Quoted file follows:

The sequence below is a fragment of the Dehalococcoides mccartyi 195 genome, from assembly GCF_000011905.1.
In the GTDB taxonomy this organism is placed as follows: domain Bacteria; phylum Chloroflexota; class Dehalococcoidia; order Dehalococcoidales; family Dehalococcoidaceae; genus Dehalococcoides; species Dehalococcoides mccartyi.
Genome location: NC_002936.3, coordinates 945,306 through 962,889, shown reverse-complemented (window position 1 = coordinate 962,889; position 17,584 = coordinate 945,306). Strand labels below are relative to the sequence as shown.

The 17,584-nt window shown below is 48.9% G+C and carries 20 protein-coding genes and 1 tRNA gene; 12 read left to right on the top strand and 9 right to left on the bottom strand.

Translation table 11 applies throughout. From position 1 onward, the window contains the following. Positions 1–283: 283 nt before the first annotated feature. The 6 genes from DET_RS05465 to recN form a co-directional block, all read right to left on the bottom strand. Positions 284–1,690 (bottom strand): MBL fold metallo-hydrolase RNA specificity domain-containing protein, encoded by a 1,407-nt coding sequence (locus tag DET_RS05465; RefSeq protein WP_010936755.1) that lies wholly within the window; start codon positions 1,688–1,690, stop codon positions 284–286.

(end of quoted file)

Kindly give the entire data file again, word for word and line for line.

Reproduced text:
The sequence below is a fragment of the Dehalococcoides mccartyi 195 genome, from assembly GCF_000011905.1.
In the GTDB taxonomy this organism is placed as follows: domain Bacteria; phylum Chloroflexota; class Dehalococcoidia; order Dehalococcoidales; family Dehalococcoidaceae; genus Dehalococcoides; species Dehalococcoides mccartyi.
Genome location: NC_002936.3, coordinates 945,306 through 962,889, shown reverse-complemented (window position 1 = coordinate 962,889; position 17,584 = coordinate 945,306). Strand labels below are relative to the sequence as shown.

The 17,584-nt window shown below is 48.9% G+C and carries 20 protein-coding genes and 1 tRNA gene; 12 read left to right on the top strand and 9 right to left on the bottom strand.

Translation table 11 applies throughout. From position 1 onward, the window contains the following. Positions 1–283: 283 nt before the first annotated feature. The 6 genes from DET_RS05465 to recN form a co-directional block, all read right to left on the bottom strand. Positions 284–1,690 (bottom strand): MBL fold metallo-hydrolase RNA specificity domain-containing protein, encoded by a 1,407-nt coding sequence (locus tag DET_RS05465; RefSeq protein WP_010936755.1) that lies wholly within the window; start codon positions 1,688–1,690, stop codon positions 284–286.